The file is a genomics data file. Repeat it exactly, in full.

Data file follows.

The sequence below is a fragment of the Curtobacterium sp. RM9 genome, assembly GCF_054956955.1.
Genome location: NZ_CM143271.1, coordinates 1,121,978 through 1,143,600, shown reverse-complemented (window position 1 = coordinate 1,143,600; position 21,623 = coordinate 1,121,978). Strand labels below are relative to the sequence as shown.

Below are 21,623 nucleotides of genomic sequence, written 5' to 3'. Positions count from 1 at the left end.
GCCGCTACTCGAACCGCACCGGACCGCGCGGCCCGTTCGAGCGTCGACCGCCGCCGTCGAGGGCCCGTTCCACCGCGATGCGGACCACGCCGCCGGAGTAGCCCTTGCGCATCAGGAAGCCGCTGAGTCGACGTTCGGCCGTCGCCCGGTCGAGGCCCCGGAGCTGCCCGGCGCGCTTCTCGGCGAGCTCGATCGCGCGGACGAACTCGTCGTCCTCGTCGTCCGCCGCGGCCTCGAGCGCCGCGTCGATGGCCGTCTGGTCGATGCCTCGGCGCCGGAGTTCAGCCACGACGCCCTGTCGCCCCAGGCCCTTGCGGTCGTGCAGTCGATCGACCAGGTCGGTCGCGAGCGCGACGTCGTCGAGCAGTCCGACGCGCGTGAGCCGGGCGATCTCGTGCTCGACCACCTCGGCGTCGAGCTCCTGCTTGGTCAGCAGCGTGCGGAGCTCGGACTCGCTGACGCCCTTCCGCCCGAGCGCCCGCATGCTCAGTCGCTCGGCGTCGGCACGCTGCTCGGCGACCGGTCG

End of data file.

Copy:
The sequence below is a fragment of the Curtobacterium sp. RM9 genome, assembly GCF_054956955.1.
Genome location: NZ_CM143271.1, coordinates 1,121,978 through 1,143,600, shown reverse-complemented (window position 1 = coordinate 1,143,600; position 21,623 = coordinate 1,121,978). Strand labels below are relative to the sequence as shown.

Below are 21,623 nucleotides of genomic sequence, written 5' to 3'. Positions count from 1 at the left end.
GCCGCTACTCGAACCGCACCGGACCGCGCGGCCCGTTCGAGCGTCGACCGCCGCCGTCGAGGGCCCGTTCCACCGCGATGCGGACCACGCCGCCGGAGTAGCCCTTGCGCATCAGGAAGCCGCTGAGTCGACGTTCGGCCGTCGCCCGGTCGAGGCCCCGGAGCTGCCCGGCGCGCTTCTCGGCGAGCTCGATCGCGCGGACGAACTCGTCGTCCTCGTCGTCCGCCGCGGCCTCGAGCGCCGCGTCGATGGCCGTCTGGTCGATGCCTCGGCGCCGGAGTTCAGCCACGACGCCCTGTCGCCCCAGGCCCTTGCGGTCGTGCAGTCGATCGACCAGGTCGGTCGCGAGCGCGACGTCGTCGAGCAGTCCGACGCGCGTGAGCCGGGCGATCTCGTGCTCGACCACCTCGGCGTCGAGCTCCTGCTTGGTCAGCAGCGTGCGGAGCTCGGACTCGCTGACGCCCTTCCGCCCGAGCGCCCGCATGCTCAGTCGCTCGGCGTCGGCACGCTGCTCGGCGACCGGTCG